Freedom is a solvent, not a guiding political or cultural principle. Freedom from what? Freedom for what? Once those questions are answered then "freedom" becomes circumscribed.

WWLD?!

Seriously, Lincoln as America's Ghandi? I bet the 30 or 40 million unborn children slaughtered since roe v wade would have a slightly different perspective...

Well, since Ghandi was a peace at all costs kind of guy, the 30 to 40 million unborn children slaughtered would have still happened even under his watch.

What I found interesting here was Peter's taste for great oratory: he puts what Douglass said at the top, and surely that's right. It is a truly remarkable and dramatic speech.

The comparison with Gandhi is also interesting. Peter's point was that greatness of soul takes its shape from the justice and excellence of a particular people and their regime, and that Lincoln was the apotheosis of the democratic political leader. Gandhi was no democrat, but he helped prepare a people for democracy.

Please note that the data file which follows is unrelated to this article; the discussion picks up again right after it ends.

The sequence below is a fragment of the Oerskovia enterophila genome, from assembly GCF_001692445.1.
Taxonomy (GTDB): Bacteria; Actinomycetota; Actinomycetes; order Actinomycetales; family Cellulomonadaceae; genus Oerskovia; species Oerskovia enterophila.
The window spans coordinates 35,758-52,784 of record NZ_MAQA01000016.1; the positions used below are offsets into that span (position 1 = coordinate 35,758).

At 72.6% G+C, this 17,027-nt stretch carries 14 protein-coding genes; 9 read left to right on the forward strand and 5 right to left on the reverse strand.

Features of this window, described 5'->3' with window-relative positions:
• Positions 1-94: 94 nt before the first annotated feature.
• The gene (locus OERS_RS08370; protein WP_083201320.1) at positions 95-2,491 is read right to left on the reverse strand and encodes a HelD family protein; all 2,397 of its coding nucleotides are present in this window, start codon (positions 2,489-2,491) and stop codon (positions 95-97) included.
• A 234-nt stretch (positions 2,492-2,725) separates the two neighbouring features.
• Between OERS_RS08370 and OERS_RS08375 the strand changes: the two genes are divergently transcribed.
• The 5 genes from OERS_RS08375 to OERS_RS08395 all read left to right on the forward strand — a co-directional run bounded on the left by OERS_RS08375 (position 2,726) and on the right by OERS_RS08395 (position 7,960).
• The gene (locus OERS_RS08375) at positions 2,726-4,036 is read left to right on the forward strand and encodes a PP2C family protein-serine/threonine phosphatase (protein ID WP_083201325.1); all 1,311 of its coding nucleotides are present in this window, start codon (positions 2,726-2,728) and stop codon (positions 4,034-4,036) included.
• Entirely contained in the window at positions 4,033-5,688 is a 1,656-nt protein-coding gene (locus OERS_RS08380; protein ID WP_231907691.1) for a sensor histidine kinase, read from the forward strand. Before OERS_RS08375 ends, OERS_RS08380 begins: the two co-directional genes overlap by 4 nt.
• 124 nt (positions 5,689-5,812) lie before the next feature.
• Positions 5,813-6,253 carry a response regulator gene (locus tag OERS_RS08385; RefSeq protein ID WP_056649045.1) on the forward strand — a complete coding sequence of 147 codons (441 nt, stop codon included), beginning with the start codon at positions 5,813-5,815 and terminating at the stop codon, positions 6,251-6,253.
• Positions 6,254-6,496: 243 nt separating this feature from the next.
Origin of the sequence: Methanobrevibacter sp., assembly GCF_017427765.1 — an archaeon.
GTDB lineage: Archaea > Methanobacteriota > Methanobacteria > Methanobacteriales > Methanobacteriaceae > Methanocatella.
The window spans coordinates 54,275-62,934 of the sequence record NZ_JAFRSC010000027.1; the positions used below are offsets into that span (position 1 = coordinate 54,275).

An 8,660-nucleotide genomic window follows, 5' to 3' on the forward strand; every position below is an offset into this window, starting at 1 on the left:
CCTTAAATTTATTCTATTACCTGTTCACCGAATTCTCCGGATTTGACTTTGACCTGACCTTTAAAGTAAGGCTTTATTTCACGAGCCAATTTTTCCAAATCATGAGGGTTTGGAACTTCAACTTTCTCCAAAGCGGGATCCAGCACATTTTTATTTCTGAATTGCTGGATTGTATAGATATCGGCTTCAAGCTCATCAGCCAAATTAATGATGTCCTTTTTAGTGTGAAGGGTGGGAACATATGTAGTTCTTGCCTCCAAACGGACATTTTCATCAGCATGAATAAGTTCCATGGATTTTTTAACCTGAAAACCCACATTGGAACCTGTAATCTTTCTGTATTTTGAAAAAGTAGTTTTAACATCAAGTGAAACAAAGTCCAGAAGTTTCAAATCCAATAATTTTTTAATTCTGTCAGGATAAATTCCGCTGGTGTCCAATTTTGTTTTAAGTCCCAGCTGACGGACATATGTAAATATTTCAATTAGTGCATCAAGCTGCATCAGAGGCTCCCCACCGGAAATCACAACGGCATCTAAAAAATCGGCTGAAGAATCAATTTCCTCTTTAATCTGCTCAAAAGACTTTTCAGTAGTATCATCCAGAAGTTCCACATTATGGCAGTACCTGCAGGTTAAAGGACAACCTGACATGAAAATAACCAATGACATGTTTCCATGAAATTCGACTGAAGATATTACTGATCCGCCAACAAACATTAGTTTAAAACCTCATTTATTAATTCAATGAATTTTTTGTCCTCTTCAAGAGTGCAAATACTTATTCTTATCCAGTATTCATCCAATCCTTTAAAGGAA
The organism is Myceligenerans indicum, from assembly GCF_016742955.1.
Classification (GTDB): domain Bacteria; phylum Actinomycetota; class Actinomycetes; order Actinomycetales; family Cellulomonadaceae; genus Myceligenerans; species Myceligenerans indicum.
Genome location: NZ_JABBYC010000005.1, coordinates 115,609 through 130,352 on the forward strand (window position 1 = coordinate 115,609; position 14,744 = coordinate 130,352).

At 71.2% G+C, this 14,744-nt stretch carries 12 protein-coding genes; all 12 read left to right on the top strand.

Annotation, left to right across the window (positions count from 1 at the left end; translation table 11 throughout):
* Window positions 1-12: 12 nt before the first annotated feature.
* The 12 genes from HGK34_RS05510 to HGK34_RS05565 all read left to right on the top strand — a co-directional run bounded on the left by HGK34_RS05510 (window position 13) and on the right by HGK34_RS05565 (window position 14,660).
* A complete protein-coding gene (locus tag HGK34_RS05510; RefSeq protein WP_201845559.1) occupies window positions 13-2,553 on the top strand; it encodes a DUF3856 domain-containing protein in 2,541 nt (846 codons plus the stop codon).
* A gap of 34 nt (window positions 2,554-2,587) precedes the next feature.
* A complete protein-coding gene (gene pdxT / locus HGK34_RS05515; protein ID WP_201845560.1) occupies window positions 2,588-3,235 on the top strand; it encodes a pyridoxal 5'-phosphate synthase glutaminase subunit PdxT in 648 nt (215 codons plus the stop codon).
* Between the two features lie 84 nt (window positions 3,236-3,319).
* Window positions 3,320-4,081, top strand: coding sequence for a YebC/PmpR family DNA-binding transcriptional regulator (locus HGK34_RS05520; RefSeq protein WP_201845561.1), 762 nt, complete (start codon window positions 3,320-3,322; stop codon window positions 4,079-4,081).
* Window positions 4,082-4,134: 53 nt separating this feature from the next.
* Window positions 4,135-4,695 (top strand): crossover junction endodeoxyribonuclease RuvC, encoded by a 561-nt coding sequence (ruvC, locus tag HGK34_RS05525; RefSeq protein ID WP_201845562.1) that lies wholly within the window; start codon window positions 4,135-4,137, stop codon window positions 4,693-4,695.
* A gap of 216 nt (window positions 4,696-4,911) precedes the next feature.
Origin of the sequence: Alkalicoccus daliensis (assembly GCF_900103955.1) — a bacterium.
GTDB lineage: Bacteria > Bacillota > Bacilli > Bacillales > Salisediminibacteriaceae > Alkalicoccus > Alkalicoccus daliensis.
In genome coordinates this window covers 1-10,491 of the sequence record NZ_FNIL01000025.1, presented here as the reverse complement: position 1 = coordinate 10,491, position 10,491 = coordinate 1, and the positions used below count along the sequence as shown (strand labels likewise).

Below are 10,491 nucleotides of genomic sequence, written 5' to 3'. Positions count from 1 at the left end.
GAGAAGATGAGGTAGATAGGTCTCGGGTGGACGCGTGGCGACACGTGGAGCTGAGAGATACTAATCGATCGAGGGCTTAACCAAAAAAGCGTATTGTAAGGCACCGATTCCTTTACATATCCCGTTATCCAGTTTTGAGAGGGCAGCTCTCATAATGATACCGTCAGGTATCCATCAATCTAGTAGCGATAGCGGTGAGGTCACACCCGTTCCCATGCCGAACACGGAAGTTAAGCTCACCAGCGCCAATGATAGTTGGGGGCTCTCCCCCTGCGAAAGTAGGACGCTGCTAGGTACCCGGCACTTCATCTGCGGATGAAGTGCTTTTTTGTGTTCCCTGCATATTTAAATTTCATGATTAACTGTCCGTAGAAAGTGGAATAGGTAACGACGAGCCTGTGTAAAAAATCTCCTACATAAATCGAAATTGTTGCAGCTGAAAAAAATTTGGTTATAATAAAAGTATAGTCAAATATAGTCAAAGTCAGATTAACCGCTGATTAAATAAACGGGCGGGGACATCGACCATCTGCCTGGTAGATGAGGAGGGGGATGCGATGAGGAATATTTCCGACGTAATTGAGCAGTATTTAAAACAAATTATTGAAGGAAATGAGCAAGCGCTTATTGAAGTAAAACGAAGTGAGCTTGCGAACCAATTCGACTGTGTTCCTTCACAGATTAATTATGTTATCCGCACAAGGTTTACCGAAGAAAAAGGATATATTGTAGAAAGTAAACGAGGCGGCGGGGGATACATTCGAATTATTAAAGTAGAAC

Dr.,

I look forward to listening to your speech, I have faith that it will work.

All Hail the Most Holy Father Abraham! All Hail the Most Holy Father Abraham! He shed Southern blood to atone for all our sins.

Happy Birthday Abe! Peter I hope the weather there is not too frightful. Enjoy a Torano, fill a glass, and be thankful that the Almighty has given us these great men like the Apostle Paul, President Lincoln, and Ben Kingsly er Gandhi to act prudently in times of crisis. Cheers!